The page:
China International Capital Corp. was once known as China’s answer to Goldman Sachs. Run by Levin Zhu —the son of then-Premier Zhu Rongji—it helped take some of the country’s biggest companies public, including China Construction Bank and China Petroleum & Chemical. The era of mega-IPOs is gone, and so is CICC’s dominance. It hasn’t been China’s top investment firm since 2005 and has fallen over the past decade from first place in revenue to 21st in 2013.
Now Zhu is gone, the bank has new leadership, and it’s planning an initial public offering this year to raise capital and expand into new businesses—moves that Zhu once resisted. “The firm has hit a bottleneck and is stuck in the middle,” says Chi Man Wong, an analyst at China Galaxy Securities in Hong Kong. “They have a decent investment banking business, but that’s not an exciting story, and I can’t see a growth driver.”
The man who ran investment banking at CICC during its heyday, Bi Mingjian, returned as its chief executive officer in March, filling the position vacated when Zhu resigned in October. The IPO he’ll oversee, which may raise $1 billion, would potentially double the capital that CICC could use to support margin lending and its brokerage and asset management businesses, big sources of revenue for CICC’s rivals.
The expansion is crucial because the industry has shifted from a focus on taking companies public to providing a range of financial services to corporations and wealthy individuals. Net revenue from traditional investment banking—underwriting stock and bond issues and providing financial advice to corporations—fell to 12 percent of the investment banking industry’s total revenue last year, from 17.8 percent in 2011, according to the Securities Association of China. Over that time, investment income—what the companies earn from trading for their own accounts and other market activities—jumped to 27 percent, from 3.7 percent. “The market landscape has undergone dramatic changes, and it’s no longer investment banking-focused,” says Bei Duoguang, who worked with Bi at CICC and now runs his own microfinance business. “It’s critical to see if CICC can adjust strategy according to the market changes amid the intensifying competition.”
Bi was most recently a partner at private equity firm Hopu Investment Management in Beijing. He’ll “have some catching up to do” to oversee a wider portfolio, says Bob Dodds, who worked at CICC with Bi for seven years and now heads DRP Capital, which advises on cross-border China acquisitions. “They have to develop new products and find new revenue sources,” Dodds says. “Sometimes that also requires a different style of banking and a different type of team as well, so they’ve got a lot of challenges.” Bi and CICC declined to comment.
When CICC’s 2014 results are released in late May, they will show a 60 percent increase in revenue from the year before, thanks mainly to the end of the government’s 14-month ban on IPOs at the start of the year, according to two people familiar with the numbers who asked not to be identified because they aren’t yet public. The recovery is in line with the industry’s: Revenue at 120 securities firms totaled 260.3 billion yuan ($41.9 billion) last year, a 63 percent increase from the year before, when 115 companies were tracked, according to the Securities Association of China.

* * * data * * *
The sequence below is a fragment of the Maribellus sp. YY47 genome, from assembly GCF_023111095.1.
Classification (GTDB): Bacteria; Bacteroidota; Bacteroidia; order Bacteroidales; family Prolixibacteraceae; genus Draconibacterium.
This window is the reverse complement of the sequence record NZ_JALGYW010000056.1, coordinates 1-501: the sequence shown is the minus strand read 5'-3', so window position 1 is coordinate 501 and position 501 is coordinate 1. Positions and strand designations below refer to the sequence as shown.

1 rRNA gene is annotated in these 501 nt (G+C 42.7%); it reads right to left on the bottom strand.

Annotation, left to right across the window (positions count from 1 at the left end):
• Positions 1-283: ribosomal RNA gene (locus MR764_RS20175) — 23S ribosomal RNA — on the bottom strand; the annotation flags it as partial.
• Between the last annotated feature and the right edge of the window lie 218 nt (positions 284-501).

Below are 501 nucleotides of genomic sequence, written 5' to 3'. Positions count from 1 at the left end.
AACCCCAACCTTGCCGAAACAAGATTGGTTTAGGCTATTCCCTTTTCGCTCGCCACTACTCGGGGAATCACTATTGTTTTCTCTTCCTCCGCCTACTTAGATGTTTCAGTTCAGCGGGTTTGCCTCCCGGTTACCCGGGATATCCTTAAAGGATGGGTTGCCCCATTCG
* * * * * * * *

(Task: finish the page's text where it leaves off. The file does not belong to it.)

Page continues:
China expanded the scope of its securities industry in 2012, allowing for the first time such activities as lending money for the purchase of stocks and bonds and the use of securities as collateral for loans. CICC’s competitors were quick to seize the opportunities. By 2013, Citic Securities, with 5 billion yuan in fees and commissions, ranked first in generating revenue from margin financing, followed by Guotai Junan International Holdings and Huatai Securities. That year, CICC earned 1.9 billion yuan in fees and didn’t show up in the Securities Association of China rankings. “CICC will be a latecomer,” says China Galaxy’s Wong, “and it’s questionable if they can be a meaningful player in those businesses operated by existing rivals.”
During his 12 years at the helm of CICC, Zhu resisted expansion and didn’t take advantage of China’s stock market boom in the mid-2000s by moving into proprietary trading or buying brokerages, according to people who worked with him at the time and asked not to be identified because they’re not authorized to speak publicly. Zhu couldn’t be reached for comment.
Several top CICC executives left during Zhu’s tenure because of his reluctance to accept outside ideas, people who worked with him said at the time. Bi stepped down from his post as co-head of investment banking in late 2005 and was assigned to work on CICC’s fledgling business in the U.S., according to two people familiar with his departure. Other high-profile bankers who left include managing director Ding Wei, who joined Temasek Holdings in 2011, and Jiang Guorong, executive chairman of investment banking, who joined UBS last year.
Bi has CICC’s brand and connections to build on, says Wong, but those won’t help without a clear strategy. “They need to find their own niche,” he says. “It’s not clear where the company is heading next, and the new management needs to tell investors what its road map is three years down the road.”
The bottom line: Raising as much as $1 billion from an IPO would give CICC money to invest in margin lending and brokerage operations.